A recent example of gender mainstreaming is seen in the new Canadian Feminist International Assistance Policy introduced earlier this year. According to the description of the new policy, women and girls are seen as “powerful agents of change.” The Canadian government has a list of ways in which they believe women and girls can positively influence the course of our future and details of their new policy approach. Espinosa critiques these sorts of feminist policies by pushing for the reframing of the definition of gender. She argues that male fundamentalism has lead to the narrow definition of gender focusing only on women.
“We are losing the opportunity to question hegemonic masculinities and open the door for subaltern masculinities [masculine identities that lie outside the normative definitions] the same way we want to challenge stereotypes about hegemonic femininities,” she says.
Along with varying gender and sexual identities, religious, ethnic, and cultural identities also come into play. One of the biggest issues with policy frameworks of this kind, as reported on by journalist Rafia Zakaria for the Guardian, is that progress is measured against Western standards. Also, the benefactors of the aid are almost never involved in the organization and strategy of aid implementation.
“Decision-making around programs is largely, if not exclusively, in the hands of donor governments and grant-makers rather than recipients,” Zakaria reports. “Expat staff sometimes make 900 percent more than locals with identical jobs.”
Often, development agencies carry out “feminist” interventions without much concern for the complex web of formal and informal social norms and institutions existing in a certain place. For example, rural micro-lending programs are geared toward women with the intent to boost agency and economic opportunity. However in Bangladesh, for instance, money loaned to women by the Grameen Bank is often controlled by the men in their lives. Some initiatives promote an agenda of assimilation to the culture of the dominant group. The French burqa ban, which prohibits women from wearing burqas or headscarves in order to promote secularism, is an example of a push for assimilation.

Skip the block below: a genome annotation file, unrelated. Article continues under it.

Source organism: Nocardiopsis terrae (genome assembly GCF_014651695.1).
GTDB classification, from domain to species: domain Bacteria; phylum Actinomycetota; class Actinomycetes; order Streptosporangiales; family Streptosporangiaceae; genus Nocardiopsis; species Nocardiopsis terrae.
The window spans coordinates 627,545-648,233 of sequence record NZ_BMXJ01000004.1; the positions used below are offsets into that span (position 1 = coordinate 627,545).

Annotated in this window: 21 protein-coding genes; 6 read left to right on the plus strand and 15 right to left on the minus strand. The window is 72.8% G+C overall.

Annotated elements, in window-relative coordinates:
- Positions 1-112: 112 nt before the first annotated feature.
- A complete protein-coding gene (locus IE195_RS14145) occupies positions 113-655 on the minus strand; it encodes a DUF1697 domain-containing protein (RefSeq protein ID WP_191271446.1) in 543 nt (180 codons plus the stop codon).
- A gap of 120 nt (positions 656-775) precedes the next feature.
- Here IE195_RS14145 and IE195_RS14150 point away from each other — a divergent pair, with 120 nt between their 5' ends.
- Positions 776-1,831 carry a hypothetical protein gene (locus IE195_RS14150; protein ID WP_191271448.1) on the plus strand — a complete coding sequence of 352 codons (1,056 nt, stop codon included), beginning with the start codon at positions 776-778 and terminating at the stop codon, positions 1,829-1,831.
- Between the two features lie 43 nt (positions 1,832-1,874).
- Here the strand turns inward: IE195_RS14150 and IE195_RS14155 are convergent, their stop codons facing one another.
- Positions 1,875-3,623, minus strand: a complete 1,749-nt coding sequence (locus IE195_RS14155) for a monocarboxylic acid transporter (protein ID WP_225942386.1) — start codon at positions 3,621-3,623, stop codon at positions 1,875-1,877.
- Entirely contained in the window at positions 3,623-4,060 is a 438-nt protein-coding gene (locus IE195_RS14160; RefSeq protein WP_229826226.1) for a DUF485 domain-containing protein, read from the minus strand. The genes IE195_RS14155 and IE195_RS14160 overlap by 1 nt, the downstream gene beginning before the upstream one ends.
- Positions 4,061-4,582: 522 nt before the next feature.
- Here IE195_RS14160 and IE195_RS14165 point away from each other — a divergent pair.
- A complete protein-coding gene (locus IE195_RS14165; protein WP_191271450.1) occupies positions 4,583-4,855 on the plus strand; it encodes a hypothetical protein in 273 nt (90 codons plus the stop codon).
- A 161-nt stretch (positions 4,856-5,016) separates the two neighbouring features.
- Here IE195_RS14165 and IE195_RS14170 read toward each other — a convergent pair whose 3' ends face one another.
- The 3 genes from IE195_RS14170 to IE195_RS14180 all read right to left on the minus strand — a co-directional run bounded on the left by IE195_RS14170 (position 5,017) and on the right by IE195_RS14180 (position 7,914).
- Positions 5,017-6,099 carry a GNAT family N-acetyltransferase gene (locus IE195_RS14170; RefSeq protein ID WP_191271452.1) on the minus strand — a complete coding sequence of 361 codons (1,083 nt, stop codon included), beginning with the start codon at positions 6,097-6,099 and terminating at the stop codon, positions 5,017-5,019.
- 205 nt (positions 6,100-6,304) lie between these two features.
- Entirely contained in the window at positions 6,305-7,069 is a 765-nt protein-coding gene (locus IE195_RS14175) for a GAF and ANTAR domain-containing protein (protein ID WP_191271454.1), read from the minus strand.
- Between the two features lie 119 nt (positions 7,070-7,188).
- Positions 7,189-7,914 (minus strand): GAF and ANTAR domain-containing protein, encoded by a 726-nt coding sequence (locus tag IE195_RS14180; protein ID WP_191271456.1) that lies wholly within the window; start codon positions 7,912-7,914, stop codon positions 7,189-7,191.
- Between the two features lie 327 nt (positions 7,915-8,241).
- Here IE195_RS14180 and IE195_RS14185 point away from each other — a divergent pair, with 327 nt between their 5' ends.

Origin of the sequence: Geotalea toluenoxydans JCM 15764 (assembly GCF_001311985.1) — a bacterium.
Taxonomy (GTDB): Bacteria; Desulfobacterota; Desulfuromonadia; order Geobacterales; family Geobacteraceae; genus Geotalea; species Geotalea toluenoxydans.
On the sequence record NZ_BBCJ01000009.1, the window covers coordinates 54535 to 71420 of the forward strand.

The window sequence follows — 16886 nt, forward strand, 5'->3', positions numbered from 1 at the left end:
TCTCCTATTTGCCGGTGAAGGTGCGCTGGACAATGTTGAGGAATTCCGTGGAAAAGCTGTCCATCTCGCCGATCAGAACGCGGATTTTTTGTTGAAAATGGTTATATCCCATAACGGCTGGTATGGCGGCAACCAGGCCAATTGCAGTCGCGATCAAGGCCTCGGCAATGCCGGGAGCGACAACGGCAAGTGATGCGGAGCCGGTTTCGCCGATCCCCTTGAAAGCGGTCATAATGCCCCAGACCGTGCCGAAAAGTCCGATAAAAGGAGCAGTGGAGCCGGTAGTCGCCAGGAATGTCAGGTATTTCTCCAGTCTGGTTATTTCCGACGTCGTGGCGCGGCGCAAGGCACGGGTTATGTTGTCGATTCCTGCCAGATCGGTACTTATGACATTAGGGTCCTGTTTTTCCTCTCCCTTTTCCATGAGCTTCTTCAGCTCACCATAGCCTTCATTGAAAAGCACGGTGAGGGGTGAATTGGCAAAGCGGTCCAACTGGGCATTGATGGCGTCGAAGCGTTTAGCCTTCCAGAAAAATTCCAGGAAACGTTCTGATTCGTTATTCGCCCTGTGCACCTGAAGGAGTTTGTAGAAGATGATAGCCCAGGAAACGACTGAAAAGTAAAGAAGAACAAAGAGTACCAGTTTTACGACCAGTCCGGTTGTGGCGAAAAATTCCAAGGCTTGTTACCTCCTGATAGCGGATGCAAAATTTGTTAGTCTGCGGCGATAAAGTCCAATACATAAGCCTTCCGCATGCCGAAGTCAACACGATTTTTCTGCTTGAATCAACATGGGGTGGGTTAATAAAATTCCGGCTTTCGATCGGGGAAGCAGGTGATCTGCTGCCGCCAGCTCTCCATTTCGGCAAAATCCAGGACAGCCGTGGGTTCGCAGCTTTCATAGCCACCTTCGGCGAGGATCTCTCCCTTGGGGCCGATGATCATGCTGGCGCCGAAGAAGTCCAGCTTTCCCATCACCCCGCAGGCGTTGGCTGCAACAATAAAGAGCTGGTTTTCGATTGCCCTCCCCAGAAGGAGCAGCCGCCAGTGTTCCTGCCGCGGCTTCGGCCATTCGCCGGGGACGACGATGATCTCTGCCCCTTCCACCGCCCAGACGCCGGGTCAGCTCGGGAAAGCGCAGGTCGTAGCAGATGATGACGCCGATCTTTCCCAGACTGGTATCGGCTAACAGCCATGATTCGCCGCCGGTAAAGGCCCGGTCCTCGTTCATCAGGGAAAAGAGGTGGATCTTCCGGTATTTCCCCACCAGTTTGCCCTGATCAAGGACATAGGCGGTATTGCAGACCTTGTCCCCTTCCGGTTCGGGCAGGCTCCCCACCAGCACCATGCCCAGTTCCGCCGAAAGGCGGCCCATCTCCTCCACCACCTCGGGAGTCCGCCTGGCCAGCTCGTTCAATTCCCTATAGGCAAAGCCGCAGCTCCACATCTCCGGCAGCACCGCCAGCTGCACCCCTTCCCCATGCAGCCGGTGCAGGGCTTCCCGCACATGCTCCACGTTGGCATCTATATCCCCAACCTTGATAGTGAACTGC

“Measuring development progress is hard,” says Price. “We have come up with many decent indicators across sectors and have come a long way in surveying and data collection sophistication, but the fact remains that it is easier to count widgets, latrines built and number of girls vaccinated or in school than it is to measure an ethnic minority’s perceived quality of life post-intervention.”
Some organizations are beginning to seriously question how to crack open standards of measurement.
Donella Rapier is the CEO of BRAC USA, an organization that provides microloans for women farmers, maternal healthcare, and higher education through BRAC University. Donella says that international development organizations like BRAC need to “get better at measuring empowerment itself rather than proxies for empowerment.” She gives the example of an agriculture program.